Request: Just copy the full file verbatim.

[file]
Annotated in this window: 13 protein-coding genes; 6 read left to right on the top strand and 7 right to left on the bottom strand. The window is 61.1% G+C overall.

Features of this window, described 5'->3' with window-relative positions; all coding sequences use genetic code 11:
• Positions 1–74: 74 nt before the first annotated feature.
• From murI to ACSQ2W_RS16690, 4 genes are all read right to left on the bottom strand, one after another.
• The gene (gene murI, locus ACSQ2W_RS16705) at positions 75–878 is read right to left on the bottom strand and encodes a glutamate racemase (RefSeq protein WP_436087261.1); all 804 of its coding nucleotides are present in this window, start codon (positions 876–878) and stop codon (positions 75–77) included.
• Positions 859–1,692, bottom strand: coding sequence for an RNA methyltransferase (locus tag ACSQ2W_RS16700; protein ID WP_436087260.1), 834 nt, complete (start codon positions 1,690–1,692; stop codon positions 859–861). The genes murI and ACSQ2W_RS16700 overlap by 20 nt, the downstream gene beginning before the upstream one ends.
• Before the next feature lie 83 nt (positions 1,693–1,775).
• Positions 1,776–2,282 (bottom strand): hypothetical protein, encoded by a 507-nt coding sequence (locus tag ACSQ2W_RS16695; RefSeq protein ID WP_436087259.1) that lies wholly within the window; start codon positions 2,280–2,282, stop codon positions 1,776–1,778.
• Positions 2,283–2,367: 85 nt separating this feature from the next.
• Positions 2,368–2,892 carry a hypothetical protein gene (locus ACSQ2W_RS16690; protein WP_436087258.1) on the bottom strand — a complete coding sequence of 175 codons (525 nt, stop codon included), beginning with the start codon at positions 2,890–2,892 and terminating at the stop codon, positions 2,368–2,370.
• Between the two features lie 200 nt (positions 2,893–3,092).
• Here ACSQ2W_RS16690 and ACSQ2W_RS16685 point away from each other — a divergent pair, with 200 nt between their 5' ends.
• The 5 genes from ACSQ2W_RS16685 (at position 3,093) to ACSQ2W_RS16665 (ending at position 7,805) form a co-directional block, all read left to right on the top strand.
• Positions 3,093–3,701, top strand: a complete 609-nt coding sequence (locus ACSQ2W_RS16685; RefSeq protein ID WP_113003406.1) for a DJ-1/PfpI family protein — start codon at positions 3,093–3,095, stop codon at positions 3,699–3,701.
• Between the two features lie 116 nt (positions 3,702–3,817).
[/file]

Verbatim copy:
Annotated in this window: 13 protein-coding genes; 6 read left to right on the top strand and 7 right to left on the bottom strand. The window is 61.1% G+C overall.

Features of this window, described 5'->3' with window-relative positions; all coding sequences use genetic code 11:
• Positions 1–74: 74 nt before the first annotated feature.
• From murI to ACSQ2W_RS16690, 4 genes are all read right to left on the bottom strand, one after another.
• The gene (gene murI, locus ACSQ2W_RS16705) at positions 75–878 is read right to left on the bottom strand and encodes a glutamate racemase (RefSeq protein WP_436087261.1); all 804 of its coding nucleotides are present in this window, start codon (positions 876–878) and stop codon (positions 75–77) included.
• Positions 859–1,692, bottom strand: coding sequence for an RNA methyltransferase (locus tag ACSQ2W_RS16700; protein ID WP_436087260.1), 834 nt, complete (start codon positions 1,690–1,692; stop codon positions 859–861). The genes murI and ACSQ2W_RS16700 overlap by 20 nt, the downstream gene beginning before the upstream one ends.
• Before the next feature lie 83 nt (positions 1,693–1,775).
• Positions 1,776–2,282 (bottom strand): hypothetical protein, encoded by a 507-nt coding sequence (locus tag ACSQ2W_RS16695; RefSeq protein ID WP_436087259.1) that lies wholly within the window; start codon positions 2,280–2,282, stop codon positions 1,776–1,778.
• Positions 2,283–2,367: 85 nt separating this feature from the next.
• Positions 2,368–2,892 carry a hypothetical protein gene (locus ACSQ2W_RS16690; protein WP_436087258.1) on the bottom strand — a complete coding sequence of 175 codons (525 nt, stop codon included), beginning with the start codon at positions 2,890–2,892 and terminating at the stop codon, positions 2,368–2,370.
• Between the two features lie 200 nt (positions 2,893–3,092).
• Here ACSQ2W_RS16690 and ACSQ2W_RS16685 point away from each other — a divergent pair, with 200 nt between their 5' ends.
• The 5 genes from ACSQ2W_RS16685 (at position 3,093) to ACSQ2W_RS16665 (ending at position 7,805) form a co-directional block, all read left to right on the top strand.
• Positions 3,093–3,701, top strand: a complete 609-nt coding sequence (locus ACSQ2W_RS16685; RefSeq protein ID WP_113003406.1) for a DJ-1/PfpI family protein — start codon at positions 3,093–3,095, stop codon at positions 3,699–3,701.
• Between the two features lie 116 nt (positions 3,702–3,817).